Self-assembly of nanoparticles (NPs) into mesoscopic ordered structures plays a crucial role in a large variety of applications including pharmaceutical, food, drug delivery, immunology and technological. On the one hand, trying to prevent and avoid the self-organization of nanoparticles has traditionally been the main issue for stabilizing nano-suspensions, foams and emulsions. On the other hand, the aggregation of building-blocks into mesoscopic structures has allowed to explore new materials with desired functionalities and properties. For example, many experiments and some theoretical studies have shown that the chain-forming morphologies in nano-suspensions allow an enhancement of thermal properties . However, due to the challenges of controlling the multiscale phenomena occurring in nano-suspensions, clear guidelines for their rational design are still missing. Despite a wide range of experimental observations, there is an increasing need to establish rigorous modelling techniques, able to explore and describe the multiscale nature of nano-suspensions .
In the present work a multiscale modelling approach is implemented to relate the nanoscale phenomena to the macroscopic bulk properties of nano-suspensions. Specifically, Molecular Dynamics (MD) simulations and Brownian Dynamics (BD) are synergistically integrated to understand the mechanisms driving the building-block interactions and hence to predict the shapes of assembled clusters. First, the pair Potential of Mean Forces (pPMF) is computed between atomistic modelled NPs dispersed in aqueous solutions. A sensitivity analysis is carried out by altering the hydrophilicity of the nanoparticles, their surface charge and the salt concentration of the bulk solutions. The role of anionic (Sodium Dodecyl Sulfate -SDS-) and cationic (Dodecyl Trimethyl Ammomium -DTAB-) surfactants is also investigated. Second, Brownian Dynamics simulations are carried out to understand how nanoscale phenomena, like the hydration layer or steric interactions, affect the mesoscale dynamics.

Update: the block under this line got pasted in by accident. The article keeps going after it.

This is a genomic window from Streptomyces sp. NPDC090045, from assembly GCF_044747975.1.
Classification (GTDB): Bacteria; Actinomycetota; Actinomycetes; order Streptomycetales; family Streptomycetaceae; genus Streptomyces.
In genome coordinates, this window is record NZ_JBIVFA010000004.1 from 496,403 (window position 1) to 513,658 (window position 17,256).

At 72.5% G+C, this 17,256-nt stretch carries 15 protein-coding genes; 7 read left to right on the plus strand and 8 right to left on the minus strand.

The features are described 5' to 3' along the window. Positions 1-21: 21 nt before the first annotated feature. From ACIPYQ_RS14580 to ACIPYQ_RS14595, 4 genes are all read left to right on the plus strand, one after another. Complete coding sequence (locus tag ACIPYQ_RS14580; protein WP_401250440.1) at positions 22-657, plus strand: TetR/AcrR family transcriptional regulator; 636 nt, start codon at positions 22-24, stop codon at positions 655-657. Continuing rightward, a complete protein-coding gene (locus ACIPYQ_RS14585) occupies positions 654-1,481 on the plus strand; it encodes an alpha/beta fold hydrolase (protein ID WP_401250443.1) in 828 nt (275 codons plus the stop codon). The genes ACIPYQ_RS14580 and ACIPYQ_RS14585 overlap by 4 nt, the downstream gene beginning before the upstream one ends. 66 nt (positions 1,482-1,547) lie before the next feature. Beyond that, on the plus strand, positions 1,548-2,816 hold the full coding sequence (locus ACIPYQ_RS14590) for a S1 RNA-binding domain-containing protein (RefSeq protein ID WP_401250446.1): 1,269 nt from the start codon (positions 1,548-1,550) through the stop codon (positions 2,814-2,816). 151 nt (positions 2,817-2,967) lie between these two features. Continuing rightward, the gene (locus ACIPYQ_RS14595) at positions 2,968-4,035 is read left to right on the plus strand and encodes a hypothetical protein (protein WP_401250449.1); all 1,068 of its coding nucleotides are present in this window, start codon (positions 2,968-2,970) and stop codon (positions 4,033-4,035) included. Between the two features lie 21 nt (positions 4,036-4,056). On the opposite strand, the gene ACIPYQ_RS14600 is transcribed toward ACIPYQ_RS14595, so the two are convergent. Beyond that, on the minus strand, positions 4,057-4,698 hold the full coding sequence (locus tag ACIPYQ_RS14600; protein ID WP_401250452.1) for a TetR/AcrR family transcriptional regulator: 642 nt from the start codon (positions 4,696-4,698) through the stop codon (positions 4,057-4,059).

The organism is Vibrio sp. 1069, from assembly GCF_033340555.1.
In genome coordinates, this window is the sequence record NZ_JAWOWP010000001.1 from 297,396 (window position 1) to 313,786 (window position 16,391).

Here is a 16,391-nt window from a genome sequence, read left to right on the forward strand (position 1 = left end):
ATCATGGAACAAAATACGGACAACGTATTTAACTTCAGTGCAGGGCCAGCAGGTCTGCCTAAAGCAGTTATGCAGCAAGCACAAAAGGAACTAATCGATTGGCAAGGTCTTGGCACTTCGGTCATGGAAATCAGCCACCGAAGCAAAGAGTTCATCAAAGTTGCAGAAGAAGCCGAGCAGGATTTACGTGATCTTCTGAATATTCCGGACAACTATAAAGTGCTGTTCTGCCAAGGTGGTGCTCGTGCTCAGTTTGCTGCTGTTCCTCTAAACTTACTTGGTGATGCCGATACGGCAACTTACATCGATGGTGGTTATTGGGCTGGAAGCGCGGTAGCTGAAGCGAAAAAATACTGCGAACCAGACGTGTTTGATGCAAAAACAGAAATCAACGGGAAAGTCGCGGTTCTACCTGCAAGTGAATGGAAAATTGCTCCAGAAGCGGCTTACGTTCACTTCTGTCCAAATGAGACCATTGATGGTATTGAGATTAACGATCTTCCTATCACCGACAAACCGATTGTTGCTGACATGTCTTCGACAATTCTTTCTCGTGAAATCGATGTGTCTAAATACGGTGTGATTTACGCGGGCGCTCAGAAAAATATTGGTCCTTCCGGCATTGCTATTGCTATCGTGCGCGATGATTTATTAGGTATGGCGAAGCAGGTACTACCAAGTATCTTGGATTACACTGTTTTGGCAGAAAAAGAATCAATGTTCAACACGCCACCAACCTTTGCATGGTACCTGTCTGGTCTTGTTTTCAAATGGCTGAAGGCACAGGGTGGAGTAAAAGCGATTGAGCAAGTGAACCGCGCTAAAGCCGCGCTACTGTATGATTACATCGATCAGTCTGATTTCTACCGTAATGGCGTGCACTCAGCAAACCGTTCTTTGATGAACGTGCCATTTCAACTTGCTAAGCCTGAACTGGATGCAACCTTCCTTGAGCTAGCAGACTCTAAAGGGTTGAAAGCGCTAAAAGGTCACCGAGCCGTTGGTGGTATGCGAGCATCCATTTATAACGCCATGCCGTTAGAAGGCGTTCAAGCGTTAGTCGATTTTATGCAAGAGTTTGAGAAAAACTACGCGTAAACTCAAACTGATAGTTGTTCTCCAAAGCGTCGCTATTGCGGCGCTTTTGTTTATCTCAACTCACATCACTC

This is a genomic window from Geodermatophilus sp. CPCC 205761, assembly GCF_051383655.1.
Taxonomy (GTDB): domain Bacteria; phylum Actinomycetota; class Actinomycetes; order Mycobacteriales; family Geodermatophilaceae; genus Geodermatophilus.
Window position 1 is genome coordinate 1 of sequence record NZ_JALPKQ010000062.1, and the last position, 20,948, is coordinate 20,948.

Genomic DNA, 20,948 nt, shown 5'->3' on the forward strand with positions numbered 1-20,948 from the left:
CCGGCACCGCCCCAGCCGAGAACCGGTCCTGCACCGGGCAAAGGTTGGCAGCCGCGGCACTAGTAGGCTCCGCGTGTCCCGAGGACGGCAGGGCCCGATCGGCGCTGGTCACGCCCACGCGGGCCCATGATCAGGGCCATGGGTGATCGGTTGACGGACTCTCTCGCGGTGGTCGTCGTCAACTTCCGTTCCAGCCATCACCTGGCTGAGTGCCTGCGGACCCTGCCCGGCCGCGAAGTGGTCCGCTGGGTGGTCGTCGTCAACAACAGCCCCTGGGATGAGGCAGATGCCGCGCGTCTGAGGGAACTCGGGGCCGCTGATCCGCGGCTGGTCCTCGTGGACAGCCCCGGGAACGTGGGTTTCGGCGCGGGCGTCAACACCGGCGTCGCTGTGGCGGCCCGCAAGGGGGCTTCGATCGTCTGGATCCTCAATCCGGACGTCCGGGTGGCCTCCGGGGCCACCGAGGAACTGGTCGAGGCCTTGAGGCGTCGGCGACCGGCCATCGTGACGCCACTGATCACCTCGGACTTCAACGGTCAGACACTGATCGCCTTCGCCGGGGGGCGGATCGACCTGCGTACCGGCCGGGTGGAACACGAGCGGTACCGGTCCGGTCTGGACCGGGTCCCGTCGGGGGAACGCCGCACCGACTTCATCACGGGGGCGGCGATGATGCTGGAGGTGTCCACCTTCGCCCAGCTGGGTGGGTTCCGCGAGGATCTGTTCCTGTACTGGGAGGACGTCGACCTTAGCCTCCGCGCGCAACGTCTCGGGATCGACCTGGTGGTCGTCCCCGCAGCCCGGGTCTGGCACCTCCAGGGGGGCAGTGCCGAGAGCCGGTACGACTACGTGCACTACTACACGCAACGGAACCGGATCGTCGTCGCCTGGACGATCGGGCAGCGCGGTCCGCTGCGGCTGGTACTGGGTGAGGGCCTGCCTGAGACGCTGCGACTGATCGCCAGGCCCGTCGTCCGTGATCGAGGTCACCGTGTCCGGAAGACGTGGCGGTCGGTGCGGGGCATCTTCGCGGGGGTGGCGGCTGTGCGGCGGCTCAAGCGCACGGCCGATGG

The Coarse Grained procedure here suggested offers a practical multiscale approach for guiding a robust and optimal design of nanoparticle suspensions.
Pietro Asinari received his B.S. and M.S. (summa cum laude) in Mechanical Engineering in 2001 and his Ph.D. in Energetics in 2005 from Politecnico di Torino. In 2005, he won the ENI Award. He is the Director of the Multi-Scale Modeling Laboratory - SMaLL - (www.polito.it/small) and Full Professor of Heat and Mass Transfer. He is member of the operational management board of the European Materials Modelling Council - EMMC - (http:// emmc.info) and operational team manager of the working group on discrete modelling of materials. He is member of the International Scientific Committee of the International Conference for Mesoscopic Methods in Engineering and Science (ICMMES, https://www.icmmes.org) and member of the Editorial Board of the international journal Heliyon (http:// www.heliyon.com/). He is the Principal Investigator of many national projects about materials modelling (including THERMALSKIN and NANOBRIDGE) and Unit Leader of many European projects (including EMMC-CSA, MODCOMP and COMPOSELECTOR). His research interests include heat and mass transfer; transport theory; kinetic modelling; classical molecular dynamics; extended thermodynamics; numerical modelling & HPC. Since 2002, he has (co-) authored over 90 publications about multi-scale modelling in nanotechnology and biotechnology (citations: 1572 and h-index: 25, according to Google Scholar).
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